This does happen in the musical but the second unmasking, during the Point of No Return did not happen in the novel.
- The mask is not described in the book, it does explain that it covers the Phantom’s entire face. In the musical it is stark white and conceals only half his face.
The ring bears a significance in the novel that is not expressed in the musical. Erik gives Christine the ring as a symbol of their oath, the first time she leaves his home. Christine loses the ring on the rooftop, as she proclaims her love to Raoul. In the end Erik returns the ring to her, with a promise to return the ring after he is dead. In a tender moment of the musical, Christine returns his ring as a goodbye.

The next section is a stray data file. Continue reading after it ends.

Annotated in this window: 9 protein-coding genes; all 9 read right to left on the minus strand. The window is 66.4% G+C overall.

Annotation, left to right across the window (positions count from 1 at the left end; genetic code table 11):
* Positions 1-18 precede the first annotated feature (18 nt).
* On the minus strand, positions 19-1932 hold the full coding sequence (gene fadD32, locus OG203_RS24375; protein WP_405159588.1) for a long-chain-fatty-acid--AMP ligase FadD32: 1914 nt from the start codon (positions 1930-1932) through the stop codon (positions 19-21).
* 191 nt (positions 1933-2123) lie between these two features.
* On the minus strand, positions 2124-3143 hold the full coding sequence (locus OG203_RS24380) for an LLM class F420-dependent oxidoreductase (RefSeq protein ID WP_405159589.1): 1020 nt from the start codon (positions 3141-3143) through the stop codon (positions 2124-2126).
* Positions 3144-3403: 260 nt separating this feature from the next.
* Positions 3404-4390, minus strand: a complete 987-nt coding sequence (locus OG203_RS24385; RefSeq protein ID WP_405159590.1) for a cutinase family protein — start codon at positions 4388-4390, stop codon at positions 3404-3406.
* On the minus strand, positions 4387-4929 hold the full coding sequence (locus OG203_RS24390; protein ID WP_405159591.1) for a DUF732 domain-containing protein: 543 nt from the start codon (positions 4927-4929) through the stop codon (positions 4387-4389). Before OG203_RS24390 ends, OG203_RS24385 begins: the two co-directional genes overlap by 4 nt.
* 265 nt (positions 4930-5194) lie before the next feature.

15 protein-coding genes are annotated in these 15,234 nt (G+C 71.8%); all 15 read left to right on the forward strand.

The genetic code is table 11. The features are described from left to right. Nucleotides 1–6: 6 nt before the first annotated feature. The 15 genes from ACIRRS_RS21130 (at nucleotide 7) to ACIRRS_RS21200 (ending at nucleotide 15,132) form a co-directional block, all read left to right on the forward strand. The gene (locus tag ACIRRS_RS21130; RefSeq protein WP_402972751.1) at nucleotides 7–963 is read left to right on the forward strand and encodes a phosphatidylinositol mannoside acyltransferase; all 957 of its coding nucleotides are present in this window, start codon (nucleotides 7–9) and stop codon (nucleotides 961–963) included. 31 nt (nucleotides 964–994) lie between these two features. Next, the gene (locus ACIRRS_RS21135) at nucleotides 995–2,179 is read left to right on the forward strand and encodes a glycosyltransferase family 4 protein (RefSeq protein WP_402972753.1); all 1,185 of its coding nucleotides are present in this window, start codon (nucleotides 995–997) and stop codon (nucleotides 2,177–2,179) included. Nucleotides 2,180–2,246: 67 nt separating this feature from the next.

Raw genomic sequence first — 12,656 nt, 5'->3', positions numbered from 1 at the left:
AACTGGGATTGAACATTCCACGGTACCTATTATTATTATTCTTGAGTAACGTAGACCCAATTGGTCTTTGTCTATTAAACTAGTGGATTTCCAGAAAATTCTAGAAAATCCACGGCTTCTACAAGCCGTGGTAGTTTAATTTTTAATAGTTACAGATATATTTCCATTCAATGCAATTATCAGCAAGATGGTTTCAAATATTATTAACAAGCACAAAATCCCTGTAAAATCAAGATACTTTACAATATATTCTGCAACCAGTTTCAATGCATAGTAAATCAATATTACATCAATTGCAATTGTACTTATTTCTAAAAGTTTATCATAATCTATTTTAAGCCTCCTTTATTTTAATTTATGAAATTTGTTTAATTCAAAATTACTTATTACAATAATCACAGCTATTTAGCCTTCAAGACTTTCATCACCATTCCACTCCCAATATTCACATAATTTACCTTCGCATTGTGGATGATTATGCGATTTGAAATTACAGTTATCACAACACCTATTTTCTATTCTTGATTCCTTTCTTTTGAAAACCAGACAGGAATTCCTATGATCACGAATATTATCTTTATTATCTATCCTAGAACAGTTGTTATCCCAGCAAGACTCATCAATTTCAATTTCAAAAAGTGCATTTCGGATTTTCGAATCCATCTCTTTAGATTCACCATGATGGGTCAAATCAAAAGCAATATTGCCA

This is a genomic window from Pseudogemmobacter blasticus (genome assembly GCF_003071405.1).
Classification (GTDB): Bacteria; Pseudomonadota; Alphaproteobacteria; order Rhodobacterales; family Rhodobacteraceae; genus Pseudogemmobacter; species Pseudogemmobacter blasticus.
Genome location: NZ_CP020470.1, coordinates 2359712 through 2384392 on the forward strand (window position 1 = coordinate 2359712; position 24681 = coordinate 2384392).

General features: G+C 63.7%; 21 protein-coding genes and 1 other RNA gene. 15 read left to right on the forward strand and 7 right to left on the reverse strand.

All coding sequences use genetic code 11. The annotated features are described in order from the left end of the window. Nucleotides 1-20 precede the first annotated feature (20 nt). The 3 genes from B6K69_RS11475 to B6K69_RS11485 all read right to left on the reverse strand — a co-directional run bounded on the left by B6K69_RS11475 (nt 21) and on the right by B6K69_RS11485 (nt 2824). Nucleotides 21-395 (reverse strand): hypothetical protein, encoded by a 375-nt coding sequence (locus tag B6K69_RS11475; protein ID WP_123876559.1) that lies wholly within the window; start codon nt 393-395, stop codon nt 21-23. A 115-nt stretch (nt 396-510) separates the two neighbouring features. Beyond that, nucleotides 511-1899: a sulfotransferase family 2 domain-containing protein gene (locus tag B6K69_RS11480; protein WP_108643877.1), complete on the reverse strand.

The ultimatum of the Scorpion is never mentioned in the musical. It is one of the most frightening plot points of the novel. The sinister ornament of the scorpion and of the grasshopper, is placed before Christine to make a choice. If she turns the scorpion, she must marry Erik, if she turns the grasshopper, “It will jump Jolly High.” The Persian and Raoul discovered that the grasshopper was connected to a load of dynamite in the cellar. This destructive detail is also omitted from the musical. The dynamite was designed to blow up the opera house, “sky-high.” Erik presented Christine with the ultimatum of turning the Scorpion or the grasshopper as a refusal. Fortunately, it did not come to that, and Christine turned neither. The musical simplified Erik’s ultimatum, by demanding Christine choose between becoming his bride, or Raoul’s life.